Asking people how they plan to vote in a general election that is years away is a bit like asking people whether they’d rather drink a glass of red wine or a mug of hot tea. The question is situation-specific: the answer hinges on whether they are at the beginning or end of the day, if they have had a hard time at the office, and what they are expecting to eat with their beverage of choice, if anything at all.
Part of the art of politics is to ensure that when the next election rolls around, voters are more inclined to choose wine over tea, or vice versa. So, in a sense, it didn’t matter all that much when the polls suggested the Conservatives were on course to lose their majority; and it doesn’t matter now that they suggest the party’s is moving towards re-election. The next general election is not until 2024. Britain was not going to have an election during a global pandemic and is not going to have one in the midst of a successful vaccine roll-out either.
Polls matter, however, because they help to set the mood at Westminster. When the Conservative government’s strategy for tackling coronavirus was obviously failing, Tory MPs found it easy to blame Boris Johnson, their notoriously detail-resistant leader. Now that the distribution of new vaccines is proceeding at pace, it is once again considered a strength that the Prime Minister doesn’t sweat the small stuff. The Labour leader, Keir Starmer, is experiencing the reverse problem. The same people who used to describe Starmer as strategically astute are now complaining that he is overly cautious and risk-averse.
The stock of the two leaders is in flux because of the vaccine. It has unquestionably improved Johnson’s standing in the country, with his – and the government’s – ratings increasing in recent weeks. More importantly, it has brought Johnson back to level-pegging with Starmer on leadership approval. This is usually a better predictor of general election outcomes than voting intention, so the change is a blow for Starmer and the Labour Party.
Johnson’s vaccine bounce shapes how Labour is portrayed. Since becoming Labour leader, Starmer has taken great pains to meet with grandees and veterans from the party’s past. He has long privately believed that one of the most damaging electoral legacies of the party’s civil war has been the loss of institutional memory and he sees it as his priority to reverse the trend. Gordon Brown and several back-room aides from Labour’s last suc-cessful assault on Downing Street have spoken to the shadow cabinet and advised Starmer publicly.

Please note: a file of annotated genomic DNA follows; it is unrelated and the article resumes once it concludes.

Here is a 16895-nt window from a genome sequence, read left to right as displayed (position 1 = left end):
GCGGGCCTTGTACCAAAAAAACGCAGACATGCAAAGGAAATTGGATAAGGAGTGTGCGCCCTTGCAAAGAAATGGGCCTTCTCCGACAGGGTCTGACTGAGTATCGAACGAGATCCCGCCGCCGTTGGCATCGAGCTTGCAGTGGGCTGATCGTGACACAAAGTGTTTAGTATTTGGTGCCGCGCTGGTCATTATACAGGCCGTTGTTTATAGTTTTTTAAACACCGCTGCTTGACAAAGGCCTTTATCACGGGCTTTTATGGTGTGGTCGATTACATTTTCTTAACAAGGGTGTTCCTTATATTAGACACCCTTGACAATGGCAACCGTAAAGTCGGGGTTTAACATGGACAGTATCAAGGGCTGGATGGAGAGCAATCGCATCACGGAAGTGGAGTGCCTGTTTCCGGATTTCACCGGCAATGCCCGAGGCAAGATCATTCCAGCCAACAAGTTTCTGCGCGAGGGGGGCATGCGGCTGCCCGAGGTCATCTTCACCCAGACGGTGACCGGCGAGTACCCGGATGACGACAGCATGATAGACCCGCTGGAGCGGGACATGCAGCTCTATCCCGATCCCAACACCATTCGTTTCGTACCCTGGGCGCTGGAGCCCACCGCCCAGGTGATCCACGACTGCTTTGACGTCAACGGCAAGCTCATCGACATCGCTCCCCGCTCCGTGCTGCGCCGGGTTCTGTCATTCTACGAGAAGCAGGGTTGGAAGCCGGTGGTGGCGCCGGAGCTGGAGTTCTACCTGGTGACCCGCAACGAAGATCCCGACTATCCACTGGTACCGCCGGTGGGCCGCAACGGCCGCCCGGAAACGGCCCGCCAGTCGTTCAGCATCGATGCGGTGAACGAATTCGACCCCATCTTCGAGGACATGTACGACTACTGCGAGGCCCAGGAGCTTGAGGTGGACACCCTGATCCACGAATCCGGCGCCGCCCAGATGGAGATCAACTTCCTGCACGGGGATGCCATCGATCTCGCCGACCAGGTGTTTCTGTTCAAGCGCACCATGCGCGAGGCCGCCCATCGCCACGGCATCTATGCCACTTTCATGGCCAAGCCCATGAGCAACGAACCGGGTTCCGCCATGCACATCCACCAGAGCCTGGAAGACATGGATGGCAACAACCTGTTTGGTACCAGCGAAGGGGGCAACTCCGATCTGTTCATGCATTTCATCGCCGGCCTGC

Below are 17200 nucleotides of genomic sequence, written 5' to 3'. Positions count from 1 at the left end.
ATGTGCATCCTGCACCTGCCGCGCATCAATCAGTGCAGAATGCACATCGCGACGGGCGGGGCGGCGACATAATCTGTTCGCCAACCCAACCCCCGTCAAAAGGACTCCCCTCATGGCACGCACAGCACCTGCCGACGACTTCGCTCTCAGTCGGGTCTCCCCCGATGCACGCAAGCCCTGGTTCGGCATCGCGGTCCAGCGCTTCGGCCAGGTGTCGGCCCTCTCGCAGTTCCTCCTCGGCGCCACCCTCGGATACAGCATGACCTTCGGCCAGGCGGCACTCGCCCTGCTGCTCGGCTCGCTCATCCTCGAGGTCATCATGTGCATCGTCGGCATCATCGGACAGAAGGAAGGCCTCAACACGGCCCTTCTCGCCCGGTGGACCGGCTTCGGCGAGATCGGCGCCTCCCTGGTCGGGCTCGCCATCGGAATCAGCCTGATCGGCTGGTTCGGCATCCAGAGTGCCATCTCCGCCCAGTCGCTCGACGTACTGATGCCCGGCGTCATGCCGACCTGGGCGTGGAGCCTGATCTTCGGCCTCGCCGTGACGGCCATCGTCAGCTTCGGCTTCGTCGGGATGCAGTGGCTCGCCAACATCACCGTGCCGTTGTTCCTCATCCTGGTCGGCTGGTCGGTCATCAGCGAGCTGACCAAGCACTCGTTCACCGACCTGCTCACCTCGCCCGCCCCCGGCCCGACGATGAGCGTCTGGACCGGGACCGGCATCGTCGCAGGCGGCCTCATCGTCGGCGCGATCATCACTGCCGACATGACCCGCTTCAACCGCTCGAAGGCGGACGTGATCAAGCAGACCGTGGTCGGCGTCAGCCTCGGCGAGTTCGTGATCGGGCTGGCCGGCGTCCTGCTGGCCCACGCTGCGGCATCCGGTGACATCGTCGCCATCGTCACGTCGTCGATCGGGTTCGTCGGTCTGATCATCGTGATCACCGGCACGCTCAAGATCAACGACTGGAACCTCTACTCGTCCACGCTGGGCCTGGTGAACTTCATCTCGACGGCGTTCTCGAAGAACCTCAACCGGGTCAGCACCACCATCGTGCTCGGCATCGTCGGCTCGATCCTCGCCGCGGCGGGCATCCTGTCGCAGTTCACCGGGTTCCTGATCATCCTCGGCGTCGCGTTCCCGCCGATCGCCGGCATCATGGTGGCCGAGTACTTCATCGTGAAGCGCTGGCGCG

Yet Starmer is also well aware that the best way to keep people on side is to make them feel consulted and loved. It’s not always clear who is being invited into the inner circle to give serious counsel and who is there so that their bruised ego can be soothed. One of the big beasts reported to be advising Starmer has joked that they aren’t entirely sure if they are wanted for their status as a respected veteran or because they are “a dangerous grandee” in need of hand-holding.
Whichever is closer to the truth, Starmer’s recent meetings with Peter Mandelson were reported as a sign of a party in trouble, as opposed to a continuation of business as usual. That is because a combination of boredom among political journalists and the vaccine bounce means that “Labour in crisis” is the story everyone wants to tell. Some even believe it.
One school of thought, both inside and outside Labour, is that, having overseen one of the worst recorded per capita death rates in the world, Johnson should not be enjoying any kind of bounce – he should be miles behind a resurgent Labour Party. The comparison they make is with the 2008 financial crisis, which seriously damaged Gordon Brown’s government and put David Cameron on course for Downing Street. They may be right, and the narrative they are selling has plenty of willing buyers at Westminster. But it is far from clear that voters, in the UK or anywhere, regard the coronavirus pandemic as analogous to the financial crisis.
In the wake of the global financial crash, incumbent governments, whether on the right or the left, lost power, often in landslide defeats. But the reaction to the pandemic among voters has largely been to rally around their leaders. Johnson’s handling of the pandemic has been poor by global standards, but so too has that of many European leaders. And yet most of Europe’s incumbents are likewise enjoying a comfortable lead in the opinion polls, in many cases larger than Johnson’s.
An aversion to Johnson and his works is common among the commentariat, even those who notionally share his political positions – and so any event that doesn’t end with the government floundering is seen as a mystifying crisis for Johnson’s opponents. But look across Europe or, indeed, at recent political history and this narrative is less convincing.
In a time when incumbents around the world are benefiting from a global desire to give them the benefit of the doubt, and after an unquestionably successful vaccine roll-out, shouldn’t Johnson be polling significantly better against Starmer than Theresa May did against Jeremy Corbyn in the weeks after the Grenfell Tower fire? When almost every incumbent leader is comfortably ahead of their nearest rivals, shouldn’t the Conservatives be out of sight?
It may be, of course, that the global story of the moment is opposition parties failing to seize their moment. However, it could equally be that, even in an environment that favours him, Boris Johnson cannot quite open up a decisive lead over Keir Starmer.
This article appears in the 17 Feb 2021 issue of the New Statesman, War against truth